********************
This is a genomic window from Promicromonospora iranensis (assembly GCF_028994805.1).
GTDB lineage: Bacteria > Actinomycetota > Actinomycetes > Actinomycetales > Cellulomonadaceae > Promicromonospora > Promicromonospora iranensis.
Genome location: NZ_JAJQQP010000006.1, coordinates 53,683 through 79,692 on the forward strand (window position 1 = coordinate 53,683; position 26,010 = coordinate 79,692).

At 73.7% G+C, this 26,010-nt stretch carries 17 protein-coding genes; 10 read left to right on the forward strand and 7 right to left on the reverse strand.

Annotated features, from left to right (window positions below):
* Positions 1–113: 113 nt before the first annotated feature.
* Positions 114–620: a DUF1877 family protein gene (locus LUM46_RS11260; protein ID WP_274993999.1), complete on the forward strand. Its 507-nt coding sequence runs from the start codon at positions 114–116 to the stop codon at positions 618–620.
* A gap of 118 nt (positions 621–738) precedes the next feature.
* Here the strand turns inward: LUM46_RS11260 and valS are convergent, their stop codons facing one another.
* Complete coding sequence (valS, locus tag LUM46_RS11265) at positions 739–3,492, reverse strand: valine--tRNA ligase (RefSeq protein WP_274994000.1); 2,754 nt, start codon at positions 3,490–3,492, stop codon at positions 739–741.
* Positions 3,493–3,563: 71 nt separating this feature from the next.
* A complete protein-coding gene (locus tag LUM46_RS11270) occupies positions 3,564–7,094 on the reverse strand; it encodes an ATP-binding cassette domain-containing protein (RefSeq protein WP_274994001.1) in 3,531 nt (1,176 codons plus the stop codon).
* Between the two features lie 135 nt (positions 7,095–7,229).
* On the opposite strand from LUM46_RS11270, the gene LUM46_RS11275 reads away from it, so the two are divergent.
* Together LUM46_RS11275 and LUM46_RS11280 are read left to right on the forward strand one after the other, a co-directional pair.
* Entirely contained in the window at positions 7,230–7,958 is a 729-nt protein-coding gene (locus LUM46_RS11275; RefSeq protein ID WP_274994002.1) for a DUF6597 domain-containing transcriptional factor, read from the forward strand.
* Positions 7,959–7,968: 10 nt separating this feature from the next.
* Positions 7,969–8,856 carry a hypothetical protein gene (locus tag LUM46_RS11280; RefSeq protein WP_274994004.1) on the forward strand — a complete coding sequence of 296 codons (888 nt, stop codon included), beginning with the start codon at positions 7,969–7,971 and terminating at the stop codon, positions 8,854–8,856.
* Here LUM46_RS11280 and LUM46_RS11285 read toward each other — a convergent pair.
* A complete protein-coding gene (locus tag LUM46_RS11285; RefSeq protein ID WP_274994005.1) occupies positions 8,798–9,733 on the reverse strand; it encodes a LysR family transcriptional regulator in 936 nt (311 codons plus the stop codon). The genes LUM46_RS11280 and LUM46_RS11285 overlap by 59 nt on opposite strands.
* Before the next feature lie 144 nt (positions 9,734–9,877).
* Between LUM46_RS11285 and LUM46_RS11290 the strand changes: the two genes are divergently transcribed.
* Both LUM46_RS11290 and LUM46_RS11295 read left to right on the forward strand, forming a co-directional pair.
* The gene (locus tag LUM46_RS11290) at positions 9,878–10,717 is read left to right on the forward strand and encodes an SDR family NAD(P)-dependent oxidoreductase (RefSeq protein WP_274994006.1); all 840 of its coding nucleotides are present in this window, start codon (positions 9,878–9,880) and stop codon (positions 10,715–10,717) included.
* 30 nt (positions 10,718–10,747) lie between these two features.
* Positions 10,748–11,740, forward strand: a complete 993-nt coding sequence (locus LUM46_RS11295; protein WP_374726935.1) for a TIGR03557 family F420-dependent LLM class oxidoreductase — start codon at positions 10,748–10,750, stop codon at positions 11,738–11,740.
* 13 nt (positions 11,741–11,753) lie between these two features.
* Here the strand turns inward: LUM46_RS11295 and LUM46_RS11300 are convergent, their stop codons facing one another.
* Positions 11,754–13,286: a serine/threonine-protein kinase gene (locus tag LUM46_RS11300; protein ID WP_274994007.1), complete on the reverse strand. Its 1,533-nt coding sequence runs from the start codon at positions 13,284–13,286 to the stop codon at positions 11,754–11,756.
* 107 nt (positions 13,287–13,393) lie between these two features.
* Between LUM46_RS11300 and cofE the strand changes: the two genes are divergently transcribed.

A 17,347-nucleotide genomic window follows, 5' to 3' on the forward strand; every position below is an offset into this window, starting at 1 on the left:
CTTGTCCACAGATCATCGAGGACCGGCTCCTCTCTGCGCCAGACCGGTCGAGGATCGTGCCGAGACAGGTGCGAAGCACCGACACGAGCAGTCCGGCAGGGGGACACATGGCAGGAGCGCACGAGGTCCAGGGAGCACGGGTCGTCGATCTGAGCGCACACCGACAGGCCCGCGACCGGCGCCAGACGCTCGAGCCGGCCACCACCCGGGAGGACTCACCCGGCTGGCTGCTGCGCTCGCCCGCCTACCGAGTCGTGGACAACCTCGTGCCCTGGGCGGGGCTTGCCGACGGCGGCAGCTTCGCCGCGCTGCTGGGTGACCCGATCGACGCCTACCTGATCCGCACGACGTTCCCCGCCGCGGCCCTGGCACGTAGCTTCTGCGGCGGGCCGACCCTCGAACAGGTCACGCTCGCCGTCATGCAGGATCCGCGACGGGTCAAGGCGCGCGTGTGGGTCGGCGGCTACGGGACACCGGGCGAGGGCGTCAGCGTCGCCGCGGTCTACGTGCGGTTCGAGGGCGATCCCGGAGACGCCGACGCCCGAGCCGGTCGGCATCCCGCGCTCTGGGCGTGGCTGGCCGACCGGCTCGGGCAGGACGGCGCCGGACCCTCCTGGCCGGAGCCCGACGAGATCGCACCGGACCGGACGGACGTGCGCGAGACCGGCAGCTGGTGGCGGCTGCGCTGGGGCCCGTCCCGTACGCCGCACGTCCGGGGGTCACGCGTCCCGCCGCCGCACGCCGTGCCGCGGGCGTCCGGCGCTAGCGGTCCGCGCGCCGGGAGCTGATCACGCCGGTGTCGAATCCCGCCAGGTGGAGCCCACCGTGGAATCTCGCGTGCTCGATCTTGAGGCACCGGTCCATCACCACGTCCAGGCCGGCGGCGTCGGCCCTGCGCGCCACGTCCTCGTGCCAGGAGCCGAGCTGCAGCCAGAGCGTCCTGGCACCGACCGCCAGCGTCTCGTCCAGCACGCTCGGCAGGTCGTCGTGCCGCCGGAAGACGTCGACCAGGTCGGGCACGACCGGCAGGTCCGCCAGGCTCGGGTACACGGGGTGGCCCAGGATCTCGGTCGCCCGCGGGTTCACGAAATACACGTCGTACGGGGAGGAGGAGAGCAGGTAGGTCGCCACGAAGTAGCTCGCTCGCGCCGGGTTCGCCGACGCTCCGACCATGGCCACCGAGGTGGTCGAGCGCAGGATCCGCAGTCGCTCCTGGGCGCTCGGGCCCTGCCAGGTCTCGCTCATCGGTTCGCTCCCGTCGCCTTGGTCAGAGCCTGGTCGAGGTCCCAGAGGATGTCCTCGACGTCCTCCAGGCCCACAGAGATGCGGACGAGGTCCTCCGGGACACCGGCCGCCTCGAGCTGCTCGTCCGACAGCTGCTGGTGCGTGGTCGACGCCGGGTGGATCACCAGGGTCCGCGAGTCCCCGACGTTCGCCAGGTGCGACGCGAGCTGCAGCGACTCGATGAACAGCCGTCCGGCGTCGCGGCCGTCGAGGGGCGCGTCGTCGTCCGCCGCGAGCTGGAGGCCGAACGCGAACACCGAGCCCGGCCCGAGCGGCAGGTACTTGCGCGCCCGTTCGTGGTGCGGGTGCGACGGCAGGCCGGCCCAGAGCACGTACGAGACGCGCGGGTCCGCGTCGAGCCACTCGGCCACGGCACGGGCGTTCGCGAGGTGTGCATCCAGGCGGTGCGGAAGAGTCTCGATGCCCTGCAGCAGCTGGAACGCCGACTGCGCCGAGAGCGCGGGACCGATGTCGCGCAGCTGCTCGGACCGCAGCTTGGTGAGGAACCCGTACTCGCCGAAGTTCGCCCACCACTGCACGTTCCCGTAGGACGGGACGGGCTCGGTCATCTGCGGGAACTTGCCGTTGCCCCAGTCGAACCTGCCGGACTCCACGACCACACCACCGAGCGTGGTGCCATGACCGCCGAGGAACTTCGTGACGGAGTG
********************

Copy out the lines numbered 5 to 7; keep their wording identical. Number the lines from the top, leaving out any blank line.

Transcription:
Annotated features, from left to right (window positions below):
* Positions 1–113: 113 nt before the first annotated feature.
* Positions 114–620: a DUF1877 family protein gene (locus LUM46_RS11260; protein ID WP_274993999.1), complete on the forward strand. Its 507-nt coding sequence runs from the start codon at positions 114–116 to the stop codon at positions 618–620.